Casing Leak: Basics

Casing leaks are not uncommon in oil and gas wells. These leaks are often noticed during the well construction phase or during workover of older wells.

It is normal practice to pressure test the casing string to verify that well integrity is intact before continuing further operations on the well. This is standard procedure for both new wells and older wells during workover.

Casing leaks are often a result of leaking casing threads, burst casing from pressure, corrosion or from casing wear due to extended periods of drilling operations.

Wells that are specifically prone to casing wear during drilling is extended reach wells and multi-lateral wells, due to the multiple drilling trips and long periods of drilling operations taking place through the same casing. The wear from the drill string rotation can in these cases wear a hole in the casing.

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Casing Leak

The challenge you face

A casing leak is a failed barrier. Consequently, a casing leak can lead to sustained casing pressure, leaks into a formation that should be isolated, or in some cases even loss of circulation if the leak is big enough and the formation cannot hold the hydrostatic pressure.

In the case of fluid losses, a casing leak can escalate become a serius well control problem.

Maintaining proper barriers and casing integrity is even more critical if the well is going to be fractured with high pressure. There is a chance the treatment pressure can hit the wellhead or one of the annuli with lower burst rating than the planned frac treatment pressure.

From the Well Integrity Blog: How to seal a leak you cannot get to?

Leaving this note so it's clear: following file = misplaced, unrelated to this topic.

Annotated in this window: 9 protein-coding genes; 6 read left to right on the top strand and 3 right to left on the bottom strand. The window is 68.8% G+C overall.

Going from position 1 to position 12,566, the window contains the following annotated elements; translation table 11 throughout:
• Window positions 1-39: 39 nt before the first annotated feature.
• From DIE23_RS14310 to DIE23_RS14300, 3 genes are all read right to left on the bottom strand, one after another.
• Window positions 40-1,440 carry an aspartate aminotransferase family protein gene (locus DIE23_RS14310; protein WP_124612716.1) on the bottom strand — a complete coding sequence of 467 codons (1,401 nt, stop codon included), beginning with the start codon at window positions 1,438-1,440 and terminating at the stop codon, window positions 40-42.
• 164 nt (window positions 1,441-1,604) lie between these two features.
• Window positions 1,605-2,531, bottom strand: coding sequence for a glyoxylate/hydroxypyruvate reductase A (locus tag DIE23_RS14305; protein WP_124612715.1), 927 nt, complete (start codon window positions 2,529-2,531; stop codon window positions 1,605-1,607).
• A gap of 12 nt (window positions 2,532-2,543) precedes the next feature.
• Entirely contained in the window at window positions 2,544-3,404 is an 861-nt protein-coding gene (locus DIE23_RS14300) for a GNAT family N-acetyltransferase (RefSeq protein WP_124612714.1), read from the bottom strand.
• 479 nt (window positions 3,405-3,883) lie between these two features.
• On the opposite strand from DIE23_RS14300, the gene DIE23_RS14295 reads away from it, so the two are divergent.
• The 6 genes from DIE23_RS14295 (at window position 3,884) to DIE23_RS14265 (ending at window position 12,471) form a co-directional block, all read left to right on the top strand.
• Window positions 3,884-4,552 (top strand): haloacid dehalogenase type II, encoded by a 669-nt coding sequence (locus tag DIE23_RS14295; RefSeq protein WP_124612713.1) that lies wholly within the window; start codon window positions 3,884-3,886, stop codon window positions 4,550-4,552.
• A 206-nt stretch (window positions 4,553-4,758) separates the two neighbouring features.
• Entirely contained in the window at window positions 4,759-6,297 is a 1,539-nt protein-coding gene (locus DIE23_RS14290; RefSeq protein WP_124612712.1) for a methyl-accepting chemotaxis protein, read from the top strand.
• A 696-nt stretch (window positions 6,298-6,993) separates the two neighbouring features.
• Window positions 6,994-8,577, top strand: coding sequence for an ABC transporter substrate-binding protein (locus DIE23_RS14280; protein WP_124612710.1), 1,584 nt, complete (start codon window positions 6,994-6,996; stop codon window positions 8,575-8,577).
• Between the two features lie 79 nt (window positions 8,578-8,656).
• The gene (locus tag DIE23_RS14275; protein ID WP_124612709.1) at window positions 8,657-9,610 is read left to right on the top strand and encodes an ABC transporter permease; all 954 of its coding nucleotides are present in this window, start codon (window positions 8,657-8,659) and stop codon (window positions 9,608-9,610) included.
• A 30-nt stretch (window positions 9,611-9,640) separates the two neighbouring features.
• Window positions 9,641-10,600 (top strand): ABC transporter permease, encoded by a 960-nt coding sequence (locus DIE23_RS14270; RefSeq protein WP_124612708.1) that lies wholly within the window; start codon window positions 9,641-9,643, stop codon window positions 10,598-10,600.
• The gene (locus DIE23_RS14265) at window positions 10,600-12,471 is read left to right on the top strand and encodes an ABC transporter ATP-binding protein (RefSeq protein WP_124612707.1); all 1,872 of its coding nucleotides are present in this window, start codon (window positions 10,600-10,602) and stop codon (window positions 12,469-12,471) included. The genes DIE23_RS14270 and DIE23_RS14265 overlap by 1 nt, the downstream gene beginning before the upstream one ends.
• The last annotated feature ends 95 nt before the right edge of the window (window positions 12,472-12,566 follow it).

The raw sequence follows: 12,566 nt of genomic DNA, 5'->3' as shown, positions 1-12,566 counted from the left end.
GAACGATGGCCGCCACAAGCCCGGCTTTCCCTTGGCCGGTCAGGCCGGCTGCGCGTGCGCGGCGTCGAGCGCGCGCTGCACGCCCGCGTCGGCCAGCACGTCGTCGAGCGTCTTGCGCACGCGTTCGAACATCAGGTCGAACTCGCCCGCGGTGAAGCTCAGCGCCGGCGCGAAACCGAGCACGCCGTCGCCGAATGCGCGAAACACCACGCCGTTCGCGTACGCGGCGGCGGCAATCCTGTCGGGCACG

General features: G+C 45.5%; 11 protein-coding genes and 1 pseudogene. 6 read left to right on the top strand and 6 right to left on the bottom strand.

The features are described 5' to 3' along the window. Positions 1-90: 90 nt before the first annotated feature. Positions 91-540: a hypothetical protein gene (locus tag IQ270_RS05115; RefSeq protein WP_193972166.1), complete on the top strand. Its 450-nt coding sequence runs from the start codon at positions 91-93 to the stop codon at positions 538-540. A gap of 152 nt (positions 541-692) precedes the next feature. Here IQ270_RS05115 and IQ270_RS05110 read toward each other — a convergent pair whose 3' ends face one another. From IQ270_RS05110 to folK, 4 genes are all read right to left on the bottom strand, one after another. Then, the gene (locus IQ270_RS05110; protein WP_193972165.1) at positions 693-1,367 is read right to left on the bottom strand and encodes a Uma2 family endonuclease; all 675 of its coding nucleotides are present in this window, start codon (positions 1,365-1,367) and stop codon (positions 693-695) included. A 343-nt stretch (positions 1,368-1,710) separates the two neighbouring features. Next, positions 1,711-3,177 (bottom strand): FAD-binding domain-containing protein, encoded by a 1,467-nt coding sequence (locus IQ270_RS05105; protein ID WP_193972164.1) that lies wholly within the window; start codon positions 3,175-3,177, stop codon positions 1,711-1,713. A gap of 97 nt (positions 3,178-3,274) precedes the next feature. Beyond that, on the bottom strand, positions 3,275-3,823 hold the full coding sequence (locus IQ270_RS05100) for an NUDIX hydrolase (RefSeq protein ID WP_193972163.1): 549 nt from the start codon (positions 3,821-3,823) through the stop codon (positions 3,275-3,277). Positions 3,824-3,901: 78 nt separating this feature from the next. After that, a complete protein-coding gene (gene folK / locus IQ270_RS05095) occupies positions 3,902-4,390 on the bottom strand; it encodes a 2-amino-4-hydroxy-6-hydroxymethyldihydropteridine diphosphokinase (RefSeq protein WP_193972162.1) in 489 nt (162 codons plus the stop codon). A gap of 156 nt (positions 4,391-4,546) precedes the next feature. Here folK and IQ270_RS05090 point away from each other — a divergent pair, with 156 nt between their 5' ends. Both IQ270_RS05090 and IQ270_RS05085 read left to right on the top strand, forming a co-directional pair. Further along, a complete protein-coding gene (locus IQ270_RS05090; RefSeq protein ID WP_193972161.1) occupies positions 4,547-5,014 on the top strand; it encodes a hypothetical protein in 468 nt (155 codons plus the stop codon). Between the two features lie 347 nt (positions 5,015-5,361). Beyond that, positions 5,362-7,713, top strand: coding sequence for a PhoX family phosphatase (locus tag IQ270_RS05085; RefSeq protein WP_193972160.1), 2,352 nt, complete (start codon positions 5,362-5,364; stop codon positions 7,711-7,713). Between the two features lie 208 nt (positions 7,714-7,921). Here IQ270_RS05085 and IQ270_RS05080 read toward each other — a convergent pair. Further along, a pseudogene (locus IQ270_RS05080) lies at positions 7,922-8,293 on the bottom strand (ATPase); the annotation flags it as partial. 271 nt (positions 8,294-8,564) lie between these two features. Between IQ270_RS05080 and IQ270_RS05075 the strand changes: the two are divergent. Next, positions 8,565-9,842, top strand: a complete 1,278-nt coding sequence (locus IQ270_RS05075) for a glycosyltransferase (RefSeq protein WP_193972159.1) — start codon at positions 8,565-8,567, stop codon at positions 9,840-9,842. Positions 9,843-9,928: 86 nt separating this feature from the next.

What options are at hand to remedy casing leak?

If there is a casing leak, how can you save the well? Once it is evident from pressure testing or through fluid losses that a casing leak exist, locating the leak interval in the casing must be done.

Depending on the leak, this can be done with logging tools, but the most common method is to use a multi-set, retrievable packer on a workstring to do multiple pressure tests of sections of the casing to locate the leaking casing interval. When the leak area has been located, there are multiple cures that can be applied.

Straddle packer or Casing patch

A mechanical method of placing a straddle packer or a casing patch over the leak interval is a well proven method in the industry and works well.

This does however reduce the ID of the casing section where these tools have been placed. It can be costly if the leak section is long and finding a good spot for the sealing elements can be hard if the casing is suffering from heavy corrosion or groves have been created in the casing ID by drillstring wear.    

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Cement is the most common cure for casing leaks, it is usually the first remedy to be tried. Cement is normally a low cost material to pump and can be used to seal longer sections of leaking casing. The typical method is placing a balanced cement plug across the leaking interval on top of a retrievable bridge plug, cement support tool (CST) or other remedies set just below the leak interval - and then squeeze cement into the leak path.

Despite that cement is a low cost material to pump, it can become expensive to use due to rig cost. It is not uncommon that multiple cement plugs must be pumped before a seal has been created, this could take several days. The cement has particles that bridges off in small cracks and pores, that can make it hard to squeeze off and seal the smallest leak paths. If a seal has successfully been created and been verified by a positive pressure test, after the cement inside the casing has been drilled out, getting a successful negative pressure test is even harder.